I use computational and "big data" techniques to understand why people do what they do. Using natural language processing to analyze the words that people speak, write, and even the words that we read and hear, I study things like how we talk about our emotions, values, and relationships. Specifically, my research is about how our language patterns relate back to our everyday, real-world behavior.

I have published over 80 research papers and applications, which have been cited over 5,000 times. My work has been published in leading journals across disciplines, including Psychological Science, Proceedings of the National Academy of Sciences, and Science Advances. A complete list of my publications can be found in my CV, and copies of most of my work can be found on ResearchGate (or you can send me an e-mail!).

Selected Publications

Stereotyping in the digital age

In this work, we looked at language patterns associated with successful (versus less successful) TED Talks. What we found was striking: whereas males are generally "perceived" in a more positive (and competent) light, female-typical language patterns are actually preferred by audiences. This is true even for males who use more female-typical language, suggesting that there is a disconnect between what our stereotypes tell us is good versus what we actually prefer.

Natural emotion vocabularies as windows on distress and well-being

Across two large-scale studies, we find that the common wisdom about "labeling your emotions" may be wrong (or at least incomplete). People who use a more diverse array of negative emotion labels in daily life tend to have worse psychosocial and health outcomes than those with smaller active emotion vocabularies.

The narrative arc: Revealing core narrative structures through text analysis

The product of almost a decade of work with great colleagues. We find and show that the "DNA" of stories can be measured, providing us new ways to scientifically study how we share ourselves, our imaginations, and our worlds with each other.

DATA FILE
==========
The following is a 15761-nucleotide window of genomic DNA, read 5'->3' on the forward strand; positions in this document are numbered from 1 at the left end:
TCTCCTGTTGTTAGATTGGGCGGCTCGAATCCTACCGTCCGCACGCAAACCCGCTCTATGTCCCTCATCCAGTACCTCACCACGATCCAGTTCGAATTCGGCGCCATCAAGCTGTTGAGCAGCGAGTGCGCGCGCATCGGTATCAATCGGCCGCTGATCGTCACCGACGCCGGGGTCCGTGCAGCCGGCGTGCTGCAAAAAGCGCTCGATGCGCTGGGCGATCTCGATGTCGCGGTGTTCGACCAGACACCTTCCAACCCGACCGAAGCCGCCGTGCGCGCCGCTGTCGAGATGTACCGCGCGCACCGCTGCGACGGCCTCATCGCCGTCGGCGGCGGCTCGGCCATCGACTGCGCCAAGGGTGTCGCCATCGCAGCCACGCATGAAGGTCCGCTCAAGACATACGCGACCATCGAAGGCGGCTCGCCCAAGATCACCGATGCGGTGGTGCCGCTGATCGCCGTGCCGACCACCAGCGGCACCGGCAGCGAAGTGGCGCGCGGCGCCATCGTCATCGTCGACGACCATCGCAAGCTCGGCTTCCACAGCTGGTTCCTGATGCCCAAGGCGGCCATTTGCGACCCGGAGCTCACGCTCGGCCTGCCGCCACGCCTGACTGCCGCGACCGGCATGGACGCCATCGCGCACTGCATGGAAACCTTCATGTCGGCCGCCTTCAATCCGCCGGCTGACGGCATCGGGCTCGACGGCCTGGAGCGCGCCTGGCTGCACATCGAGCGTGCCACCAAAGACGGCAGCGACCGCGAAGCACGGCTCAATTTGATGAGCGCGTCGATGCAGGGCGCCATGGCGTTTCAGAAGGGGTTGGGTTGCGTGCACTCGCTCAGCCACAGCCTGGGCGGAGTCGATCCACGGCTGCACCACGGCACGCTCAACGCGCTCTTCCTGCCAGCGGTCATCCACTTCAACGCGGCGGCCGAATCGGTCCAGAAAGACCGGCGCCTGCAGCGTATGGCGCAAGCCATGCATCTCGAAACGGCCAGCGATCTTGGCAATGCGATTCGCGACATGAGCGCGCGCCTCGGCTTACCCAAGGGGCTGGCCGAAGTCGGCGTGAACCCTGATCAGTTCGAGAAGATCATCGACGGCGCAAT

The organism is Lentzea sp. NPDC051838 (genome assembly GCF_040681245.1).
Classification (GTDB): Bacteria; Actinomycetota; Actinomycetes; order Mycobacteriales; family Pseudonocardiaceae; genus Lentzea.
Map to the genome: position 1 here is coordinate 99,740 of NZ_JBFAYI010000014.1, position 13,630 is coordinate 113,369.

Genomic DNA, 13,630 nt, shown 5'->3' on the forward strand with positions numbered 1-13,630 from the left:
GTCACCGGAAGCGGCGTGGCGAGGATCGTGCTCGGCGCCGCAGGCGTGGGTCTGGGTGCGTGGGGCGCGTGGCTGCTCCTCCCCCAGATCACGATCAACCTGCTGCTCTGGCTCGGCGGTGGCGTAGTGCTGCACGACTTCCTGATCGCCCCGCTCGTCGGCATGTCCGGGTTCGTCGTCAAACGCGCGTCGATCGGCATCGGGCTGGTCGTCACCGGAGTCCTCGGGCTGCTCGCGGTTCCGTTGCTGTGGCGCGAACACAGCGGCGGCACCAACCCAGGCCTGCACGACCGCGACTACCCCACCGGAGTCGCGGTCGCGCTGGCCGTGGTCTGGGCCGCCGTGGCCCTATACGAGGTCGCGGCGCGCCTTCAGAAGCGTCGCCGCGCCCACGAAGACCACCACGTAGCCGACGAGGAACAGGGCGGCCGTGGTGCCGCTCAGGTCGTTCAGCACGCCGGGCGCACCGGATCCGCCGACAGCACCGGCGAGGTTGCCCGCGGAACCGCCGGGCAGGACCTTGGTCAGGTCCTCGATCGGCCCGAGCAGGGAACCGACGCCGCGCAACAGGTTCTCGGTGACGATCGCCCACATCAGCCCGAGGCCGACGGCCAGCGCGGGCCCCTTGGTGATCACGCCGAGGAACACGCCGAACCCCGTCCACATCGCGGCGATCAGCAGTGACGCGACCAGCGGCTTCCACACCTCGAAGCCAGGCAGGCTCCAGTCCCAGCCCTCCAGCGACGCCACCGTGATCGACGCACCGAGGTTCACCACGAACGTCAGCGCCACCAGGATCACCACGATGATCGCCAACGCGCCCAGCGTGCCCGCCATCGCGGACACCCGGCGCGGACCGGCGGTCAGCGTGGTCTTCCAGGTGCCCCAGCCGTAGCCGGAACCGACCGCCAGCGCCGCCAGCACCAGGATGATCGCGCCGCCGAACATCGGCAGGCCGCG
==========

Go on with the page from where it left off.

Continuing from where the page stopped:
The Personality Panorama: Conceptualizing Personality Through Big Behavioural Data

Our manifesto on the current and future state of Personality + Social Psychology as scientific disciplines. One of my favorite papers to date.

Deep into that darkness peering: A computational analysis of the role of depression in Edgar Allan Poe’s life and death

In this research, we conducted the first-ever science-based examination of Poe's psychological states throughout his life, and whether depression may have played a role in his untimely (and mysterious) death.

Examining long-term trends in politics and culture through language of political leaders and cultural institutions

Contrary to popular belief, we find that the current rise of non-analytic, high-confidence political leaders is actually the result of a 100-year long trend.

Food for thought: Exploring how people think and talk about food online

In this study, we looked at how people living in different cities talk about food (e.g., eating, cooking, going out to eat) and how food culture relates to public health. We find rather striking differences in "food psychology" between healthy and unhealthy cities.

Predicting recidivism among internet child sex sting offenders using psychological language analysis

In this research, we find that we can not only predict which online sexual predators will reoffend based on their language styles, but that the most likely reoffenders talk differently than what we might expect.

Using digital footprints in entrepreneurship research: A Twitter-based personality analysis of superstar entrepreneurs and managers

By profiling the personalities of over top-performing CEOs and managers in the Fortune 500 list, we move closer to understanding the psychology of business superstars.

Did Shakespeare Write Double Falsehood? Identifying Individuals by Creating Psychological Signatures With Text Analysis

More than 100 years after Shakespeare’s death, Lewis Theobald published Double Falsehood, a supposedly lost play by Shakespeare. Using new approaches to language and psychological analysis, we found that (to our surprise) Theobald was telling the truth.